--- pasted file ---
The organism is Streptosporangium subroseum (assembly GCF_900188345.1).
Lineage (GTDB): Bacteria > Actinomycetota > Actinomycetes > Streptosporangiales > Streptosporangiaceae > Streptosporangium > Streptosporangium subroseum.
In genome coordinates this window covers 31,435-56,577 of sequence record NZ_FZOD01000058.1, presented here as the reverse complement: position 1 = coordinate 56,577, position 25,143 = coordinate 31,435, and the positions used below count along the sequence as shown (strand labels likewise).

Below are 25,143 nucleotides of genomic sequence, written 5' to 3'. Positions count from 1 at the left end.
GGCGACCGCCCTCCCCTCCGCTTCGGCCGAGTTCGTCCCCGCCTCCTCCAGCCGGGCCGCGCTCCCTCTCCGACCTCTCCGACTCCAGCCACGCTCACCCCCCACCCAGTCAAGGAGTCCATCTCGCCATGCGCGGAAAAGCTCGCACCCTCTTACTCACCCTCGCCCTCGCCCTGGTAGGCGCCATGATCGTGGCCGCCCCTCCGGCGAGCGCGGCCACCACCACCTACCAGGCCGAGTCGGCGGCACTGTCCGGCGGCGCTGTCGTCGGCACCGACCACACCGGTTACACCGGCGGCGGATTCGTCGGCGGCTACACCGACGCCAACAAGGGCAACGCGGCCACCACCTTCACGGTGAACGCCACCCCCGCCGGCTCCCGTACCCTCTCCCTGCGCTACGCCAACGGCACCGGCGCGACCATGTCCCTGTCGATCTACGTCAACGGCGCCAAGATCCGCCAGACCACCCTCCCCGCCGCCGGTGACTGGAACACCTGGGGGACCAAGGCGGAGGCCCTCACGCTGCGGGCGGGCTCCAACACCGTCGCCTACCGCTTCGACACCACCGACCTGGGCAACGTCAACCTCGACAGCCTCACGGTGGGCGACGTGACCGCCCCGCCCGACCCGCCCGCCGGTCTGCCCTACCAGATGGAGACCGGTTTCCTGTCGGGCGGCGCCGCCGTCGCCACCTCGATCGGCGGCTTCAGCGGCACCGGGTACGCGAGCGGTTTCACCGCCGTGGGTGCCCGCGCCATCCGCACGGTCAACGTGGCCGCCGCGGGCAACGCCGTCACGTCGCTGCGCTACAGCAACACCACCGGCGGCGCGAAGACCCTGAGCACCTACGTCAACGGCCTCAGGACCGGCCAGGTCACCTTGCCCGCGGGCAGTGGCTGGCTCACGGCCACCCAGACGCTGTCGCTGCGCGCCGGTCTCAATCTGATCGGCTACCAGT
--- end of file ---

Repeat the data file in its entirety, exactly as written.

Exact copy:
The organism is Streptosporangium subroseum (assembly GCF_900188345.1).
Lineage (GTDB): Bacteria > Actinomycetota > Actinomycetes > Streptosporangiales > Streptosporangiaceae > Streptosporangium > Streptosporangium subroseum.
In genome coordinates this window covers 31,435-56,577 of sequence record NZ_FZOD01000058.1, presented here as the reverse complement: position 1 = coordinate 56,577, position 25,143 = coordinate 31,435, and the positions used below count along the sequence as shown (strand labels likewise).

Below are 25,143 nucleotides of genomic sequence, written 5' to 3'. Positions count from 1 at the left end.
GGCGACCGCCCTCCCCTCCGCTTCGGCCGAGTTCGTCCCCGCCTCCTCCAGCCGGGCCGCGCTCCCTCTCCGACCTCTCCGACTCCAGCCACGCTCACCCCCCACCCAGTCAAGGAGTCCATCTCGCCATGCGCGGAAAAGCTCGCACCCTCTTACTCACCCTCGCCCTCGCCCTGGTAGGCGCCATGATCGTGGCCGCCCCTCCGGCGAGCGCGGCCACCACCACCTACCAGGCCGAGTCGGCGGCACTGTCCGGCGGCGCTGTCGTCGGCACCGACCACACCGGTTACACCGGCGGCGGATTCGTCGGCGGCTACACCGACGCCAACAAGGGCAACGCGGCCACCACCTTCACGGTGAACGCCACCCCCGCCGGCTCCCGTACCCTCTCCCTGCGCTACGCCAACGGCACCGGCGCGACCATGTCCCTGTCGATCTACGTCAACGGCGCCAAGATCCGCCAGACCACCCTCCCCGCCGCCGGTGACTGGAACACCTGGGGGACCAAGGCGGAGGCCCTCACGCTGCGGGCGGGCTCCAACACCGTCGCCTACCGCTTCGACACCACCGACCTGGGCAACGTCAACCTCGACAGCCTCACGGTGGGCGACGTGACCGCCCCGCCCGACCCGCCCGCCGGTCTGCCCTACCAGATGGAGACCGGTTTCCTGTCGGGCGGCGCCGCCGTCGCCACCTCGATCGGCGGCTTCAGCGGCACCGGGTACGCGAGCGGTTTCACCGCCGTGGGTGCCCGCGCCATCCGCACGGTCAACGTGGCCGCCGCGGGCAACGCCGTCACGTCGCTGCGCTACAGCAACACCACCGGCGGCGCGAAGACCCTGAGCACCTACGTCAACGGCCTCAGGACCGGCCAGGTCACCTTGCCCGCGGGCAGTGGCTGGCTCACGGCCACCCAGACGCTGTCGCTGCGCGCCGGTCTCAATCTGATCGGCTACCAGT